Love (प्रेम) encompasses a range of strong and positive emotional and mental states, from the most sublime virtue or good habit, the deepest interpersonal affection and to the simplest pleasure. An example of this range of meanings is that the love of a mother differs from the spouse, which differs from the food. Most commonly, it refers to a feeling of a strong attraction and emotional attachment. Siddha Spirituality of Swami Hardas Life System considers that love should be for the enlightenment of all the lives.
Love Definition (प्रेम की परिभाषा)
The word “love” can have a variety of related but distinct meanings in different contexts, which is strong affection for another arising out of kinship or personal ties e.g. maternal love for a child. It is an attraction based on sexual desire, affection, and tenderness felt by lovers. Love is affection based on admiration, benevolence, or common interests. It is an assurance of affection. Love is warm attachment, enthusiasm, or devotion. It is an unselfish loyal and benevolent concern for the good of another, such as:
- A fatherly concern of God for humankind
- Brotherly concern for others
People can be said to love an object, principle, or goal to which they are deeply committed and greatly value. For example, compassionate outreach and volunteer workers’ love of their cause may sometimes be born not of interpersonal but impersonal love, altruism, and strong spiritual or political convictions. People can also love material objects, animals, or activities if they invest themselves in bonding or otherwise identifying with those things.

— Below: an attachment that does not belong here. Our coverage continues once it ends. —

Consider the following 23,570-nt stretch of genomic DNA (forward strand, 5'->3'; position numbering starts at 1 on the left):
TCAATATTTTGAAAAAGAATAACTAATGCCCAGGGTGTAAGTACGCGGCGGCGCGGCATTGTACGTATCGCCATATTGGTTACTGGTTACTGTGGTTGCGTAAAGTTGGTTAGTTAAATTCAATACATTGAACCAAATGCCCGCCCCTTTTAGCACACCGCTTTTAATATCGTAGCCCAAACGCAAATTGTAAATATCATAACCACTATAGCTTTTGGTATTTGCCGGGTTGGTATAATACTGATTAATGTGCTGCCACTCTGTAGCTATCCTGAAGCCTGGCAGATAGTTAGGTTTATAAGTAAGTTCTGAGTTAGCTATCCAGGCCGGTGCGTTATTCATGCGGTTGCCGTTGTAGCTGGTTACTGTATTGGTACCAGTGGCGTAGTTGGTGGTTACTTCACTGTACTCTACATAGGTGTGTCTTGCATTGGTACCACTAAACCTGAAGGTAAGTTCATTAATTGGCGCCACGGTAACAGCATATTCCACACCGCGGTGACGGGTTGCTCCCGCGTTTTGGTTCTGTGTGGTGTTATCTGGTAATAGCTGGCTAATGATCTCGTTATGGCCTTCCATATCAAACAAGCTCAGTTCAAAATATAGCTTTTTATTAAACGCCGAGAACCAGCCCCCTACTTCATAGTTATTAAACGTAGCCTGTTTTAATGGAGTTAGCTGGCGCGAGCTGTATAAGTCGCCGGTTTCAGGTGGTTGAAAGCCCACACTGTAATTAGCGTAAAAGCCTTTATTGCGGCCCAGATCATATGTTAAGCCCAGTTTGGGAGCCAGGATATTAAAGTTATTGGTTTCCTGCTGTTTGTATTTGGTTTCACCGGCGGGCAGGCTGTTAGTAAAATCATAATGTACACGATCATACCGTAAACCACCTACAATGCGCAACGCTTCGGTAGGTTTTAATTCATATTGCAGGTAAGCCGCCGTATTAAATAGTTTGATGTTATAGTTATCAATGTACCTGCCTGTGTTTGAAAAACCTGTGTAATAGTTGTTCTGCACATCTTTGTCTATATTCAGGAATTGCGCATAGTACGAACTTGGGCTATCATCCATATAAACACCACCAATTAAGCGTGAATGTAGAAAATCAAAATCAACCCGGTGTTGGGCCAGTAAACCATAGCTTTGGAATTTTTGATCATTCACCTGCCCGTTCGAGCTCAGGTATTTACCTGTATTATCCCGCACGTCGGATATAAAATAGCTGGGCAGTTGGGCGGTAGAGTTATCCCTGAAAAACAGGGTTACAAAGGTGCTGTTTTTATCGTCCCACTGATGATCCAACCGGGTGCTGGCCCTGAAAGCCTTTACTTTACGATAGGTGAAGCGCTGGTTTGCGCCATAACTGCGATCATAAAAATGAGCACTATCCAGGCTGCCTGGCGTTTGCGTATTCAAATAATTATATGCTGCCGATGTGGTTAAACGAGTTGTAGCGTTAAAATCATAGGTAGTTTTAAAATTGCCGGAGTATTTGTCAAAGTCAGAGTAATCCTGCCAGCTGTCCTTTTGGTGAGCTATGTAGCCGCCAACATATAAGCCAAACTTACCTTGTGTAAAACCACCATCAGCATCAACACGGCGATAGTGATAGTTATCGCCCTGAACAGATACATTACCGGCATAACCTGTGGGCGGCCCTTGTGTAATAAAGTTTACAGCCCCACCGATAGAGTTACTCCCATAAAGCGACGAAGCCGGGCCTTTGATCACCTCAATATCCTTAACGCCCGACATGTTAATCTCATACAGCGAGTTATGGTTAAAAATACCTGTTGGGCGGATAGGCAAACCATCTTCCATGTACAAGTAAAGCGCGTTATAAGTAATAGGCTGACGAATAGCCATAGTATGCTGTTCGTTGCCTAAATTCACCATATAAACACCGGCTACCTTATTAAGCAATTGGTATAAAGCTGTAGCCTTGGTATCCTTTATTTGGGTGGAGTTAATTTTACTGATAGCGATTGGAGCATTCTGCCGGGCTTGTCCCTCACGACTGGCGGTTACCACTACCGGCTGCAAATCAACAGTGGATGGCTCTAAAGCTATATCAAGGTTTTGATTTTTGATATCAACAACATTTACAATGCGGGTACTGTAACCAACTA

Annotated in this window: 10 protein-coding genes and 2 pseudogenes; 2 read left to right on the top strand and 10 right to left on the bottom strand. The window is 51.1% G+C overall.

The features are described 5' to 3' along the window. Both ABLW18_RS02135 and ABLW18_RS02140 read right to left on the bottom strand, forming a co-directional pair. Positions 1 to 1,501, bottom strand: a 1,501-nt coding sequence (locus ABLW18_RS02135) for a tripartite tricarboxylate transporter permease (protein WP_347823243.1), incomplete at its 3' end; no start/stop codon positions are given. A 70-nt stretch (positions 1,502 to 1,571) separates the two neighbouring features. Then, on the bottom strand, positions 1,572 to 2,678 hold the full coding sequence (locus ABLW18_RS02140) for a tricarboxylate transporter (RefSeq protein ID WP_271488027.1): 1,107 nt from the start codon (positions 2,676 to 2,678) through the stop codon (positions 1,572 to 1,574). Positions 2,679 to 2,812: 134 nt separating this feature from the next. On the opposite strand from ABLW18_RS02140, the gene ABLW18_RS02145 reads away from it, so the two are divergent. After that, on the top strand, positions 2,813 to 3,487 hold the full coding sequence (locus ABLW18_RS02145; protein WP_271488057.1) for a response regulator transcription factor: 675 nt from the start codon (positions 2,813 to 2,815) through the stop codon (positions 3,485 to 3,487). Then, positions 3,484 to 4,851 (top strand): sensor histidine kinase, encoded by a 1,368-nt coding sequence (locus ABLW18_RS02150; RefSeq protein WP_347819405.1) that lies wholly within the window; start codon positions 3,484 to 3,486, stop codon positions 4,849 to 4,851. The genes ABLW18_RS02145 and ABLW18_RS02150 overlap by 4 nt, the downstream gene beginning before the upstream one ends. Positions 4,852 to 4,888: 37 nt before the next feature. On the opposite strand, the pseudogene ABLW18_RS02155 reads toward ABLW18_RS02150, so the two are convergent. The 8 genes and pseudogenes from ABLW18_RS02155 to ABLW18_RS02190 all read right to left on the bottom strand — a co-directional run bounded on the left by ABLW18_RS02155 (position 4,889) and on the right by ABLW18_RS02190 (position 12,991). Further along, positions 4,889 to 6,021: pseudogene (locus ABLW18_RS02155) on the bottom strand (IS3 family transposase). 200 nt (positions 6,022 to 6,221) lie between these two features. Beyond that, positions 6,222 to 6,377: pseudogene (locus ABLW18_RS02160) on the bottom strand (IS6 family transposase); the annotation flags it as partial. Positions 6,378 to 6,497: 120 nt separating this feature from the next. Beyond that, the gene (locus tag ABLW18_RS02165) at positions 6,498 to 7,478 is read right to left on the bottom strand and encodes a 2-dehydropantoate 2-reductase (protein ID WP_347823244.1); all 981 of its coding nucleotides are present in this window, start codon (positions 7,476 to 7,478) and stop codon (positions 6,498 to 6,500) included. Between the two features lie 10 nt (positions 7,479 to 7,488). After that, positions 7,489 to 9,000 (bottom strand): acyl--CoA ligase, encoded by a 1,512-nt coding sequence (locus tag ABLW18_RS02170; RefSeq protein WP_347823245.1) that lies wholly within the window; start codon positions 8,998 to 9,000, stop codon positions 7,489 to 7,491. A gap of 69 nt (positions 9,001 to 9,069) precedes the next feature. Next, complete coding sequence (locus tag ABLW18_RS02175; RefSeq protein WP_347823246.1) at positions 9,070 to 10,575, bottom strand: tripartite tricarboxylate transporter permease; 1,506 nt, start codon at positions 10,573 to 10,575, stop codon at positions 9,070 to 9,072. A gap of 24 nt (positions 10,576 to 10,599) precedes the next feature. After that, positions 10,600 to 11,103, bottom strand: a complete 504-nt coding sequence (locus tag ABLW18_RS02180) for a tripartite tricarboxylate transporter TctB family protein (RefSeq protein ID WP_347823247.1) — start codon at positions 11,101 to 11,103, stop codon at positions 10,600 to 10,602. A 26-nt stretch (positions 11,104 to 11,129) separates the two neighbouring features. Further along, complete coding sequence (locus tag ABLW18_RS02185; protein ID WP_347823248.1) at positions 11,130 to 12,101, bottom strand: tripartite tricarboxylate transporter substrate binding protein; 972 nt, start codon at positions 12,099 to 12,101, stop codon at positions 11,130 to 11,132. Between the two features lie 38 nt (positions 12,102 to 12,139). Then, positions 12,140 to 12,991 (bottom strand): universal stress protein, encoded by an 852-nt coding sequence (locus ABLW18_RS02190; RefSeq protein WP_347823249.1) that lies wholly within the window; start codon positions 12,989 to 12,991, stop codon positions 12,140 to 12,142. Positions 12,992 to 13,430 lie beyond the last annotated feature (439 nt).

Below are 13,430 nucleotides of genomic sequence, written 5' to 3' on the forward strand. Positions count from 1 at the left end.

If sexual passion is also involved, then this feeling is called paraphilia.
Interpersonal refers to the love between human beings. It is a much more potent sentiment than a simple liking for a person. Unrequited love refers to those feelings are not reciprocated. Interpersonal is most closely associated with interpersonal relationships. Such love might exist between:
- Family members
There are also a number of psychological disorders related, such as erotomania.
Biological basis (जैविक आधार)
Biological models of sex tend to view love as a mammalian drive, much like hunger or thirst. Helen Fisher, an anthropologist, and human behavior researcher divides the experience into three partly overlapping stages:
- Lust (हवस)
- Attraction (आकर्षण)
- Attachment (आसक्ति)